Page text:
Notice that because a proton is 1835 times more massive than an electron, if this experiment were performed with electrons, a simple rescaling of these results would give us the electron’s wavelength of $\left(1835\right)0.77\text{fm}=1.4\phantom{\rule{0.2em}{0ex}}\text{pm}$ and its kinetic energy of $480.1\phantom{\rule{0.2em}{0ex}}\text{MeV}\phantom{\rule{0.1em}{0ex}}\text{/}\phantom{\rule{0.1em}{0ex}}1835=261.6\phantom{\rule{0.2em}{0ex}}\text{keV}.$

Check Your Understanding Find the de Broglie wavelength and kinetic energy of a free electron that travels at a speed of 0.75 c .

$\lambda =1.417\phantom{\rule{0.2em}{0ex}}\text{pm;}$ $K=261.56\phantom{\rule{0.2em}{0ex}}\text{keV}$

## Summary

• De Broglie’s hypothesis of matter waves postulates that any particle of matter that has linear momentum is also a wave. The wavelength of a matter wave associated with a particle is inversely proportional to the magnitude of the particle’s linear momentum. The speed of the matter wave is the speed of the particle.
• De Broglie’s concept of the electron matter wave provides a rationale for the quantization of the electron’s angular momentum in Bohr’s model of the hydrogen atom.
• In the Davisson–Germer experiment, electrons are scattered off a crystalline nickel surface. Diffraction patterns of electron matter waves are observed. They are the evidence for the existence of matter waves. Matter waves are observed in diffraction experiments with various particles.

## Conceptual questions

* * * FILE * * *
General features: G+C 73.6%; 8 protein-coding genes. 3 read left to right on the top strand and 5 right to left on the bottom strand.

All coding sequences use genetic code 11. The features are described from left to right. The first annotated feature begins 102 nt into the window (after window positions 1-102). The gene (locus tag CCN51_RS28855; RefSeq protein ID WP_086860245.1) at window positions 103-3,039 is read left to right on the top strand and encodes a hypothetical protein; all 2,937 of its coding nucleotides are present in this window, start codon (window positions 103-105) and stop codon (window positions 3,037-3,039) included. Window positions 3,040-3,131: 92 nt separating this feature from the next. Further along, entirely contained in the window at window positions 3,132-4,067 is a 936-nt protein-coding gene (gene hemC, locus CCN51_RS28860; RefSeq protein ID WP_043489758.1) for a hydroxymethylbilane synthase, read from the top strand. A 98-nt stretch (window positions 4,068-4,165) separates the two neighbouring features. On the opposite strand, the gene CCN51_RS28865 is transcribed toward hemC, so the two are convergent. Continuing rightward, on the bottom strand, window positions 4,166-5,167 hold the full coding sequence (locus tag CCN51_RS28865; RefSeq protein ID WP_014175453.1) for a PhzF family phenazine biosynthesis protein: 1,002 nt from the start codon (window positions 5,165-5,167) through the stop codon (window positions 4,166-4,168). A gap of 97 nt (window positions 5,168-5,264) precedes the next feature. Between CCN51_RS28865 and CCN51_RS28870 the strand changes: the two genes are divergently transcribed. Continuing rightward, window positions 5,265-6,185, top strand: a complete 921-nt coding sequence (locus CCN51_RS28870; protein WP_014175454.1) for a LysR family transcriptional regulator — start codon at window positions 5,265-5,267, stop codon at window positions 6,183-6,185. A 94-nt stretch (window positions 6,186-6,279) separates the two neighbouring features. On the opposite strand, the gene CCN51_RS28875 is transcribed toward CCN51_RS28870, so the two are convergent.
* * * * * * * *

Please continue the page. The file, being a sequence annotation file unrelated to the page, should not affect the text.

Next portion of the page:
Which type of radiation is most suitable for the observation of diffraction patterns on crystalline solids; radio waves, visible light, or X-rays? Explain.

X-rays, best resolving power

Speculate as to how the diffraction patterns of a typical crystal would be affected if $\text{γ}\text{-rays}$ were used instead of X-rays.

If an electron and a proton are traveling at the same speed, which one has the shorter de Broglie wavelength?

proton

If a particle is accelerating, how does this affect its de Broglie wavelength?

Why is the wave-like nature of matter not observed every day for macroscopic objects?

negligibly small de Broglie’s wavelengths

What is the wavelength of a neutron at rest? Explain.

Why does the setup of Davisson–Germer experiment need to be enclosed in a vacuum chamber? Discuss what result you expect when the chamber is not evacuated.

to avoid collisions with air molecules

## Problems

At what velocity will an electron have a wavelength of 1.00 m?

What is the de Broglie wavelength of an electron travelling at a speed of $5.0\phantom{\rule{0.2em}{0ex}}×\phantom{\rule{0.2em}{0ex}}{10}^{6}\text{m/s}$ ?

145.5 pm

What is the de Broglie wavelength of an electron that is accelerated from rest through a potential difference of 20 keV?

What is the de Broglie wavelength of a proton whose kinetic energy is 2.0 MeV? 10.0 MeV?

20 fm; 9 fm

What is the de Broglie wavelength of a 10-kg football player running at a speed of 8.0 m/s?

(a) What is the energy of an electron whose de Broglie wavelength is that of a photon of yellow light with wavelength 590 nm? (b) What is the de Broglie wavelength of an electron whose energy is that of the photon of yellow light?

a. 2.103 eV; b. 0.846 nm

The de Broglie wavelength of a neutron is 0.01 nm. What is the speed and energy of this neutron?

What is the wavelength of an electron that is moving at a 3% of the speed of light?

80.9 pm

At what velocity does a proton have a 6.0-fm wavelength (about the size of a nucleus)? Give your answer in units of c .

What is the velocity of a 0.400-kg billiard ball if its wavelength is 7.50 fm?

$2.21\phantom{\rule{0.2em}{0ex}}×\phantom{\rule{0.2em}{0ex}}{10}^{\text{−}20}\text{m/s}$

Find the wavelength of a proton that is moving at 1.00% of the speed of light (when $\beta =0.01\right).$

#### Questions & Answers

what is an atom